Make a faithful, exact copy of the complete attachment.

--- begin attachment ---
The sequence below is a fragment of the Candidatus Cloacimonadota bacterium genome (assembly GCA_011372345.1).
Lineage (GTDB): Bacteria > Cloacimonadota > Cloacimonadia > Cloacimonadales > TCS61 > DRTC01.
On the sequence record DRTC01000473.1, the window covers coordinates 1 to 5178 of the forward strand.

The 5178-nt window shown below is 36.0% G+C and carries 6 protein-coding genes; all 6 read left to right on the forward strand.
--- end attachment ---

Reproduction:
The sequence below is a fragment of the Candidatus Cloacimonadota bacterium genome (assembly GCA_011372345.1).
Lineage (GTDB): Bacteria > Cloacimonadota > Cloacimonadia > Cloacimonadales > TCS61 > DRTC01.
On the sequence record DRTC01000473.1, the window covers coordinates 1 to 5178 of the forward strand.

The 5178-nt window shown below is 36.0% G+C and carries 6 protein-coding genes; all 6 read left to right on the forward strand.